…according to an article at MedPageToday. Briefly, carb counting involves estimating the digestible carbohydrate grams in a meal (often called net carbs), then dosing rapid-acting insulin based on those grams and the individual’s prior responses to insulin. It turns out there’s not a lot of hard clinical evidence to back up the practice. A quote from the article:
Carbohydrate counting is the best known method for matching insulin dosing to meals, and is the recommended dietary strategy for achieving glycemic control in type 1 diabetes, though that recommendation has been largely based on expert consensus, Bell said.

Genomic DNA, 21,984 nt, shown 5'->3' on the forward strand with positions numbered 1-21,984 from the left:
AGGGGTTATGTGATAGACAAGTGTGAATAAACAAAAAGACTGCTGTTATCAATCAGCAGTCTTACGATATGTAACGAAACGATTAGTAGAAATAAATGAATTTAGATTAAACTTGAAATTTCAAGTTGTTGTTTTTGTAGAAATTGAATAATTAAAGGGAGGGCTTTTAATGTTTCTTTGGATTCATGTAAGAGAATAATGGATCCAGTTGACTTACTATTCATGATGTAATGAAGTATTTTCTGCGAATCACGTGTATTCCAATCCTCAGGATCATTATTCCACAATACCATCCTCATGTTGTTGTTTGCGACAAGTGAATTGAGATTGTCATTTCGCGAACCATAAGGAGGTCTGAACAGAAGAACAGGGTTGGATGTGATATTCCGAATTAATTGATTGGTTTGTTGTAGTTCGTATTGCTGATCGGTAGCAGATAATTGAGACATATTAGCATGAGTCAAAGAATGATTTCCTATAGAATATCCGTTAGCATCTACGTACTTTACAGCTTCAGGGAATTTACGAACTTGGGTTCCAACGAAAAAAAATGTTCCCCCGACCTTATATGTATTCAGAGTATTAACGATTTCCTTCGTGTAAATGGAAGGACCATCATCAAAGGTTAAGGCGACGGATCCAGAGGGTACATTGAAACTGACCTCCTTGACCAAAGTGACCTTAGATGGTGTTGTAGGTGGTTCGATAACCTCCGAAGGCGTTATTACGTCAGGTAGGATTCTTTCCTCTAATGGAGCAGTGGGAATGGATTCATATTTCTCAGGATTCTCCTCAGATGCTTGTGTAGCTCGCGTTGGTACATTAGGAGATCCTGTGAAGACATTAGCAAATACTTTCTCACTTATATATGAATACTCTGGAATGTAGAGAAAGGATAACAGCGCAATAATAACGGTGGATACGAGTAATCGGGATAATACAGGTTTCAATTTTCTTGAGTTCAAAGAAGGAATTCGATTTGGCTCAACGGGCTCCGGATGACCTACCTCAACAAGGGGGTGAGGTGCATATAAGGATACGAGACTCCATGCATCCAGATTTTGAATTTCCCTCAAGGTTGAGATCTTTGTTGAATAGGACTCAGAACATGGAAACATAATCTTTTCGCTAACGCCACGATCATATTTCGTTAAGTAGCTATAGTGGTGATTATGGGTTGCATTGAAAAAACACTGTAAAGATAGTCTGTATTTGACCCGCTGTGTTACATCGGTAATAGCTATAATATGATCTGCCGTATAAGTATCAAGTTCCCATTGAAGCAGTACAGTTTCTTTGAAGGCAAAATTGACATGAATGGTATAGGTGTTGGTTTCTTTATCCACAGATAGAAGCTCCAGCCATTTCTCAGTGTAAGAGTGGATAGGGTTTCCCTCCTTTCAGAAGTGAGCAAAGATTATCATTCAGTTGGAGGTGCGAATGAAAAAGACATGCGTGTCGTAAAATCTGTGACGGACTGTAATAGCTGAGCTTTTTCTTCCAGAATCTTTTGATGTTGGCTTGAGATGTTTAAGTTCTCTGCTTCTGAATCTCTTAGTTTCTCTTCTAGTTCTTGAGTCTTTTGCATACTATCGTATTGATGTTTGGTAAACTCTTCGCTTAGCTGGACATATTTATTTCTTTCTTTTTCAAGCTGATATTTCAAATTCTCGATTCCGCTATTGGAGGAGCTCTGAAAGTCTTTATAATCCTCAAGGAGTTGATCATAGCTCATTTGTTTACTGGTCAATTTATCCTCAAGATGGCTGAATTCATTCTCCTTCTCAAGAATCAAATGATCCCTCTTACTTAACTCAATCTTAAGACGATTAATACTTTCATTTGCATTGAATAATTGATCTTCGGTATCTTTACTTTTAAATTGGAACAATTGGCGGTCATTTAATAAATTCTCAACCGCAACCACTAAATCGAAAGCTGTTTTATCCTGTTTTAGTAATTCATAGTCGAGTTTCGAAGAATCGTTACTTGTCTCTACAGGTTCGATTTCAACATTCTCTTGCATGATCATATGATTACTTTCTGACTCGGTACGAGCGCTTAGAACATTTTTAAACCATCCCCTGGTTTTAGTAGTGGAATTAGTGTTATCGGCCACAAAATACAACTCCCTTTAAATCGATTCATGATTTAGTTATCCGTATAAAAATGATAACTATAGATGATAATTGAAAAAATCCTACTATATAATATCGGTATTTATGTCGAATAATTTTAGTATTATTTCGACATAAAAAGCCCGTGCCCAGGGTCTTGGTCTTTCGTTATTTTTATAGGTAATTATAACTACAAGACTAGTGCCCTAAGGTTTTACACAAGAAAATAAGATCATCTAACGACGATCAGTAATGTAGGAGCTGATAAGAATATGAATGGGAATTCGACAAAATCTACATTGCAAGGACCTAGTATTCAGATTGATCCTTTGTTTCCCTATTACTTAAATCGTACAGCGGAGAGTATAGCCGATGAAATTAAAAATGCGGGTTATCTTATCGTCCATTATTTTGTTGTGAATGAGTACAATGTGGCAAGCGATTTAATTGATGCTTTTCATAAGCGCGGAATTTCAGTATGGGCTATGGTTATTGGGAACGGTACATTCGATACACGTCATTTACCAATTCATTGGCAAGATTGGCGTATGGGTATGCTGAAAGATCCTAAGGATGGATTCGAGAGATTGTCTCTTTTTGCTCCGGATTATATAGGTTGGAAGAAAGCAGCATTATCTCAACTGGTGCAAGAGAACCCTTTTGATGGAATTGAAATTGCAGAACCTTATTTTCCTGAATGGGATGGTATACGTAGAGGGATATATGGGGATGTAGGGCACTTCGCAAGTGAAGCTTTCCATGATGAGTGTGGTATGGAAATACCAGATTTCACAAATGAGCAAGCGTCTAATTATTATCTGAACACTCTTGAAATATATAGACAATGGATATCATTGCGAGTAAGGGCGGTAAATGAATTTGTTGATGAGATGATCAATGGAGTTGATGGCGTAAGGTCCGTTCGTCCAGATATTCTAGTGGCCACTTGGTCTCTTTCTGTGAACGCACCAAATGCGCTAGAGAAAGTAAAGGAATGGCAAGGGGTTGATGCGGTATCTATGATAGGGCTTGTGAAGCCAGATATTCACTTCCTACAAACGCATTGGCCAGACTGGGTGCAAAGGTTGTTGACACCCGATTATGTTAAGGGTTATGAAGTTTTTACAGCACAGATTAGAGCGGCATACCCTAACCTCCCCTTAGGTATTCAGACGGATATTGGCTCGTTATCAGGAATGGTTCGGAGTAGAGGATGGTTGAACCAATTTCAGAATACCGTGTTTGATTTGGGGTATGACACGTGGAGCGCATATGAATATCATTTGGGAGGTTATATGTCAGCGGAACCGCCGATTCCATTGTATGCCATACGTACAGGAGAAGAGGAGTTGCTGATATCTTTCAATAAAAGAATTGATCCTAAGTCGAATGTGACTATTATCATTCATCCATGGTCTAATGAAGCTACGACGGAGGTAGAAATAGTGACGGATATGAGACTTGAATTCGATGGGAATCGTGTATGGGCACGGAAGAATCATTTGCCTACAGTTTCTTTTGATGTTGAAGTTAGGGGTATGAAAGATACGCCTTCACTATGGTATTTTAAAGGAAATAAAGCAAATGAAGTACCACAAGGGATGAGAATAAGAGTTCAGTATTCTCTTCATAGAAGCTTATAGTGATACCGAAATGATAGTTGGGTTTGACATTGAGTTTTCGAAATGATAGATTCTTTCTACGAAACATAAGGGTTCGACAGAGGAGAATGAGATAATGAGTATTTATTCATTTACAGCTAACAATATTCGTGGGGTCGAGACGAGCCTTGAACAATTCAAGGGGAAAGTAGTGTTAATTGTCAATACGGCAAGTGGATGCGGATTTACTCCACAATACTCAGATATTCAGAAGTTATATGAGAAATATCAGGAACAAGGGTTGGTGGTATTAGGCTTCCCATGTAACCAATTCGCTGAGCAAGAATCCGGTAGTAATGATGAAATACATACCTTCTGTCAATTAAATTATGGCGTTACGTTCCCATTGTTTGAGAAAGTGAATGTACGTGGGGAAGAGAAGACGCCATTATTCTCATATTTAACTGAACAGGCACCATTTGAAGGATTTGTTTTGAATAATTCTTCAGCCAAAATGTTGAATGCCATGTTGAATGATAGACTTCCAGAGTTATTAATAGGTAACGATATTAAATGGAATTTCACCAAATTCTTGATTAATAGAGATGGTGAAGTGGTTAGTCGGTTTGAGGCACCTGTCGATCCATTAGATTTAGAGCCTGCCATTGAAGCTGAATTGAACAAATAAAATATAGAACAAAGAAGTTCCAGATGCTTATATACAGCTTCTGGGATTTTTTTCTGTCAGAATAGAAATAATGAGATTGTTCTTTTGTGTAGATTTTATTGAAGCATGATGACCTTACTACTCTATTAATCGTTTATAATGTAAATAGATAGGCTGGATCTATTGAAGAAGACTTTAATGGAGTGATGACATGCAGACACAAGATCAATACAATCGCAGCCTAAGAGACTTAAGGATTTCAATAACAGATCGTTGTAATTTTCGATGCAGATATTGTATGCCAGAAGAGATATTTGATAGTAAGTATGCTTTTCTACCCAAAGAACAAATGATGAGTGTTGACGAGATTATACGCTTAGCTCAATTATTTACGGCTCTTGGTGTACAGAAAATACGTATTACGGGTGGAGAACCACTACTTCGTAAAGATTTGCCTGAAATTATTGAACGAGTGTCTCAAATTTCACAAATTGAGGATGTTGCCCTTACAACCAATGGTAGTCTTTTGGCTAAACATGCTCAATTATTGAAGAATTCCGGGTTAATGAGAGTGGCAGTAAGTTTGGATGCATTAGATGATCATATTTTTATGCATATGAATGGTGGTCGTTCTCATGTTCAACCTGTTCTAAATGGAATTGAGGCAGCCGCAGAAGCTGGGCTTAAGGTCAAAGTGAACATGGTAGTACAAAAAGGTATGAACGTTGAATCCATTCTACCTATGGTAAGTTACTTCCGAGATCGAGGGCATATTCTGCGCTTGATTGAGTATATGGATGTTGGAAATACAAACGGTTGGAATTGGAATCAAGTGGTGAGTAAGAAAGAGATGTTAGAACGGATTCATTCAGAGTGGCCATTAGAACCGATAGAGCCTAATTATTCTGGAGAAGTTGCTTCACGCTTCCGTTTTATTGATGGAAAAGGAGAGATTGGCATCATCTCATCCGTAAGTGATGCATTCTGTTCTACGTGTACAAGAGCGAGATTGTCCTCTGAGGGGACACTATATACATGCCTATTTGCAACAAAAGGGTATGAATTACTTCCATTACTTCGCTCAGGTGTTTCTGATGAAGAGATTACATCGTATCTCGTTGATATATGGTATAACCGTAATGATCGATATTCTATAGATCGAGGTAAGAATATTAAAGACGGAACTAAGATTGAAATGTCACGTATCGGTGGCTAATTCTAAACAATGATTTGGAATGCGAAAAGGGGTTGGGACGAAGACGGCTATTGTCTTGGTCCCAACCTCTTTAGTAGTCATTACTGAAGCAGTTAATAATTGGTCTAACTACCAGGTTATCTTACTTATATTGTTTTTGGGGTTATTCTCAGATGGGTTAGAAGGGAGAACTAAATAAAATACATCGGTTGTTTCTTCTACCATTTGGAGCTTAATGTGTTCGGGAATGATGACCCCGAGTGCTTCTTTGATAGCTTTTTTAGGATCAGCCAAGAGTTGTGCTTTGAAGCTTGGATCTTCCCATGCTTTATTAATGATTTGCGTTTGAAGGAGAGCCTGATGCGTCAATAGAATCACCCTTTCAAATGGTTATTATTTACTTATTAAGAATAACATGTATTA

One commentator said it doesn’t work very well because most folks aren’t very good at it, they’re not vigilant enough. Why do we so often want to blame the patient?
A review panel “compared carbohydrate counting with usual care, which consisted of either general nutrition advice or low dietary glycemic index (GI) advice.” They found no significant differences in hemoglobin a1c between the approaches.
I would suggest that when carb counting doesn’t work it is because the carb count is too high.